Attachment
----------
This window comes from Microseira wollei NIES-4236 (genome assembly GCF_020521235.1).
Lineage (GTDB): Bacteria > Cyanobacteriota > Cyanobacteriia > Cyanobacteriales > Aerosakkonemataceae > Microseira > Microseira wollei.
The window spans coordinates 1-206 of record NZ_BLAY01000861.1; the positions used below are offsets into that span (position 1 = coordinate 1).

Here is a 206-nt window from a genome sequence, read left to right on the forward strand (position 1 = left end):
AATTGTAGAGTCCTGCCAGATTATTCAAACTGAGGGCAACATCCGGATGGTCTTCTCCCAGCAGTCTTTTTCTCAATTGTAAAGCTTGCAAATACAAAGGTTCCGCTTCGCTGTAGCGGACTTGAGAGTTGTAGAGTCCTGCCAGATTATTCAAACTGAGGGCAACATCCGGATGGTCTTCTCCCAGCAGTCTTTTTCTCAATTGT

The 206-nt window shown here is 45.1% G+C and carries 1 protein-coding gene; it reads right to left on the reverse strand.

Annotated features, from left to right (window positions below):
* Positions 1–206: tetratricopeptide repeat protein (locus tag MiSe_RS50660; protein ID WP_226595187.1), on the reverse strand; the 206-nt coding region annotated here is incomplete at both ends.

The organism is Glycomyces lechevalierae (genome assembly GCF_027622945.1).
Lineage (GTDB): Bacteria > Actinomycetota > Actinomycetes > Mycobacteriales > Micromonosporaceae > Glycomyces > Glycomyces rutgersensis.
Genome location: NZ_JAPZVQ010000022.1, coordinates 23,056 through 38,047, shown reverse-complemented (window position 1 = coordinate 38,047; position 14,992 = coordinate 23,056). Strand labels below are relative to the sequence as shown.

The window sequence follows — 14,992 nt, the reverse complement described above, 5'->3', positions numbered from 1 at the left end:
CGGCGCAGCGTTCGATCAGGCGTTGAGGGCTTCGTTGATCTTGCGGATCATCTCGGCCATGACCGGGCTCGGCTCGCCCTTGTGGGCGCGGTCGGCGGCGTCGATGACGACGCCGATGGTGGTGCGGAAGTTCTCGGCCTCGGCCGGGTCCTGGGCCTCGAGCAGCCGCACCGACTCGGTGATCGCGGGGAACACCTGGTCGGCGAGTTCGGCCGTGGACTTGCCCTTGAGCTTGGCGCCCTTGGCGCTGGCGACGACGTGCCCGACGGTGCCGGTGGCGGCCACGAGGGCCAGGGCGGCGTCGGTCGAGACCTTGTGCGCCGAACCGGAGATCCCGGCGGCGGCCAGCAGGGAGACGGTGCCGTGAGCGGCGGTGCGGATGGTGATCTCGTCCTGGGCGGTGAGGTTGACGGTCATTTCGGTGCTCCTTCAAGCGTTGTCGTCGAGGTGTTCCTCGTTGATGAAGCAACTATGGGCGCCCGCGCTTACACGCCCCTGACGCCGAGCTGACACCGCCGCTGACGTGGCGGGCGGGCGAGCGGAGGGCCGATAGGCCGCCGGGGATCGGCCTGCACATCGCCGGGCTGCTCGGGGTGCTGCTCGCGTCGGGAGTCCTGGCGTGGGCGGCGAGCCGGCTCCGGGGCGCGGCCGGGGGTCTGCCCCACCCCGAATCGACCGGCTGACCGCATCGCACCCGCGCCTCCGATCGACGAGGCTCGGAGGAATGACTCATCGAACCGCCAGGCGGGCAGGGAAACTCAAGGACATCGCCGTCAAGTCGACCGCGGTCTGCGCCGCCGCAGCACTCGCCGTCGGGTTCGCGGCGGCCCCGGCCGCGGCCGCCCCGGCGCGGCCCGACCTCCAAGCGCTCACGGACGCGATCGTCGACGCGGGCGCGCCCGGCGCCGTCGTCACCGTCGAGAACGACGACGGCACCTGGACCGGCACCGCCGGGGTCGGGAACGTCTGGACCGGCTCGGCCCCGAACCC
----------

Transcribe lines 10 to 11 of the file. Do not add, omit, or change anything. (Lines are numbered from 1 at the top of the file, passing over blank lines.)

Lineage (GTDB): Bacteria > Actinomycetota > Actinomycetes > Mycobacteriales > Micromonosporaceae > Glycomyces > Glycomyces rutgersensis.
Genome location: NZ_JAPZVQ010000022.1, coordinates 23,056 through 38,047, shown reverse-complemented (window position 1 = coordinate 38,047; position 14,992 = coordinate 23,056). Strand labels below are relative to the sequence as shown.